Islamic Voice A Monthly English Magazine

May 2010
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President Obama Hosts Entrepreneurship Summit
Washington, D.C. (eNewsChannels):
250 participants from Muslim world attending

Mr. Barack Obama is hosting (while this journal is in press) the Presidential Summit on Entrepreneurship on April 26-27 at the Ronald Reagan Building & International Trade Center in Washington, DC. The Summit has brought together about 250 participants from over 50 countries, mainly from Muslim world, to highlight the role entrepreneurship can play in addressing common challenges while building partnerships that will lead to greater opportunity abroad and at home.

The summit is in pursuance of his June 4, 2009 speech in Cairo wherein President Obama called for a new relationship between the United States and Muslim communities around the world based on mutual respect, mutual interest, and mutual responsibility; a commitment to universal values; and broader engagement on issues including education, economic development, health, and science and technology. The Presidential Summit on Entrepreneurship is an example of this broader engagement.
The Department of State and the Department of Commerce are co-hosts. The Entrepreneurship Summit is seen as a new diplomatic effort by President Obama to engage the Muslim nations and to impart a slight shift away from the heavy dependence on the Israeli and Zionist lobby which has led to partisanship in the US foreign policy leading to invasion of two Muslim nations i.e., Afghanistan and Iraq and souring of ties with others.

Among the participants will be Muhammad Yunus, the father of microfinance — a strategy of making small loans to impoverished people to help them start businesses. Yunus is founder of the Grameen Bank and Grameen Foundation, based in Dhaka, Bangladesh. He was awarded Nobel Peace Prize for his work.

Leading the Pakistani contingent of entrepreneurs to the summit is a woman from Lahore, Pakistan, Roshaneh Zafar, whom Yunus mentored. With $10,000 that his bank lent her, she launched the Kashf Foundation in 1996, which focuses on lending to poor women. Her micro-lending operations have grown from an initial 15 clients to more than 300,000 today.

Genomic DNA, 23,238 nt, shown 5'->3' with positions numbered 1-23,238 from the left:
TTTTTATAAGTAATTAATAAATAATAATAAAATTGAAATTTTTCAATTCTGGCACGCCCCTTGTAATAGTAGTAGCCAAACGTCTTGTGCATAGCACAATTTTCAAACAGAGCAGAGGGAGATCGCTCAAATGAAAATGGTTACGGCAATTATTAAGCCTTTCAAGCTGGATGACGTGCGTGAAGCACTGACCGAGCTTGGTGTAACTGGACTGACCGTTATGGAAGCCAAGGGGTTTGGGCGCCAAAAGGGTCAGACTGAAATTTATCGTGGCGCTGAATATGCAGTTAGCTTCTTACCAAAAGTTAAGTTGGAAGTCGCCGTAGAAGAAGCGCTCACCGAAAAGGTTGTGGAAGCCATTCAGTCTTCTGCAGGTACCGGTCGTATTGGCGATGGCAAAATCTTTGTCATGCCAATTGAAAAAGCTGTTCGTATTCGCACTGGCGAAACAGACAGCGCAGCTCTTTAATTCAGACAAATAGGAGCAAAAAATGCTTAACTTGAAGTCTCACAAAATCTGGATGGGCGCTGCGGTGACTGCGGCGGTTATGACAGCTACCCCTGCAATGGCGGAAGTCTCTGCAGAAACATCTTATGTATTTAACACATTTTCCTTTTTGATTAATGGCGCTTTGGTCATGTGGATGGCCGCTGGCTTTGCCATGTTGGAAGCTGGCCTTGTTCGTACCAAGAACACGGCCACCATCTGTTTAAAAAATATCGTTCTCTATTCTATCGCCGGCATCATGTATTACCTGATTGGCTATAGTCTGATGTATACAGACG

The Kashf Foundation has disbursed $225 million to more than one million poor families, according to Zafar. It also has become the first non-government micro-finance institution to offer insurance. To expand the financial base, Zafar has established the Kashf Micro-finance Bank, which can accumulate more capital than a foundation. She has received numerous international awards for her work in helping impoverished women raise living standards for themselves and their families.
The participants from Pakistan also include Mr. Ibrahim Qureshi, president of Pakistan Computer Association, Lahore Chapter who would represent Pakistan; Salim Ghouri, chief executive of NetSol Tech Ltd. Pakistan, President of Asia Pacific for U.S. based NetSol Technologies Inc., and Honorary Consul of Australia for Punjab, Pakistan.

Saudi Arabian contingent comprises four women, Maria Al-Mahdli, Lamis Al-Mufti, Noura Al-Maghrabi and Mona Al-Amir, all students from Jeddah's Dar Al-Hekma College. They are part of 26 other students from around the world who have launched successful business ventures.

Al-Mahdli set up and runs a website to help improve social youth culture, while Al-Mufti is the founder and chief executive of a home-run business named “You Be the Change”, a project to help improve and support youth skills.